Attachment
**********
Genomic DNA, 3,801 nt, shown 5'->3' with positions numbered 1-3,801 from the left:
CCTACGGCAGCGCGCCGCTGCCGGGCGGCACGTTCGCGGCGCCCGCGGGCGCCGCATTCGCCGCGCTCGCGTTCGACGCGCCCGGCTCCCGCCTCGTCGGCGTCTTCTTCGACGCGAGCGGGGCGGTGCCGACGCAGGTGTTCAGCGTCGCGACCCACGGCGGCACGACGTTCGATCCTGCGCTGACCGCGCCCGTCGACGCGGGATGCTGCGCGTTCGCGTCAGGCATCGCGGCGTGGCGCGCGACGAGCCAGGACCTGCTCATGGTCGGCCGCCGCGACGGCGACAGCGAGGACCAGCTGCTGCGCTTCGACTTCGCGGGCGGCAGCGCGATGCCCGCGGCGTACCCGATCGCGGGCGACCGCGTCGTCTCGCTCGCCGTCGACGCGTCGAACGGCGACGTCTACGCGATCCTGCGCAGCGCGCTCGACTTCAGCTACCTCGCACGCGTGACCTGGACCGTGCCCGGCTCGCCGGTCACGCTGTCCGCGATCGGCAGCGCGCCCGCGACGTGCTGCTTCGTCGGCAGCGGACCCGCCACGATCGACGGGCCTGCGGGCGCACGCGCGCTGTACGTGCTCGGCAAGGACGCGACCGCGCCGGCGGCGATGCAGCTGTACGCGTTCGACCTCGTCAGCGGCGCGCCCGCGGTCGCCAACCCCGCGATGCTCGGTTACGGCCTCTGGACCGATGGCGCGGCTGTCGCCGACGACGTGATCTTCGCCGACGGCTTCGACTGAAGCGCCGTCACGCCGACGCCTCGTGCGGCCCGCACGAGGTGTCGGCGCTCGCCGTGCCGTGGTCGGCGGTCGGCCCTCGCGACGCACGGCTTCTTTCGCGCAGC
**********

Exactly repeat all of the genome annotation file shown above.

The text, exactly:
Genomic DNA, 3,801 nt, shown 5'->3' with positions numbered 1-3,801 from the left:
CCTACGGCAGCGCGCCGCTGCCGGGCGGCACGTTCGCGGCGCCCGCGGGCGCCGCATTCGCCGCGCTCGCGTTCGACGCGCCCGGCTCCCGCCTCGTCGGCGTCTTCTTCGACGCGAGCGGGGCGGTGCCGACGCAGGTGTTCAGCGTCGCGACCCACGGCGGCACGACGTTCGATCCTGCGCTGACCGCGCCCGTCGACGCGGGATGCTGCGCGTTCGCGTCAGGCATCGCGGCGTGGCGCGCGACGAGCCAGGACCTGCTCATGGTCGGCCGCCGCGACGGCGACAGCGAGGACCAGCTGCTGCGCTTCGACTTCGCGGGCGGCAGCGCGATGCCCGCGGCGTACCCGATCGCGGGCGACCGCGTCGTCTCGCTCGCCGTCGACGCGTCGAACGGCGACGTCTACGCGATCCTGCGCAGCGCGCTCGACTTCAGCTACCTCGCACGCGTGACCTGGACCGTGCCCGGCTCGCCGGTCACGCTGTCCGCGATCGGCAGCGCGCCCGCGACGTGCTGCTTCGTCGGCAGCGGACCCGCCACGATCGACGGGCCTGCGGGCGCACGCGCGCTGTACGTGCTCGGCAAGGACGCGACCGCGCCGGCGGCGATGCAGCTGTACGCGTTCGACCTCGTCAGCGGCGCGCCCGCGGTCGCCAACCCCGCGATGCTCGGTTACGGCCTCTGGACCGATGGCGCGGCTGTCGCCGACGACGTGATCTTCGCCGACGGCTTCGACTGAAGCGCCGTCACGCCGACGCCTCGTGCGGCCCGCACGAGGTGTCGGCGCTCGCCGTGCCGTGGTCGGCGGTCGGCCCTCGCGACGCACGGCTTCTTTCGCGCAGC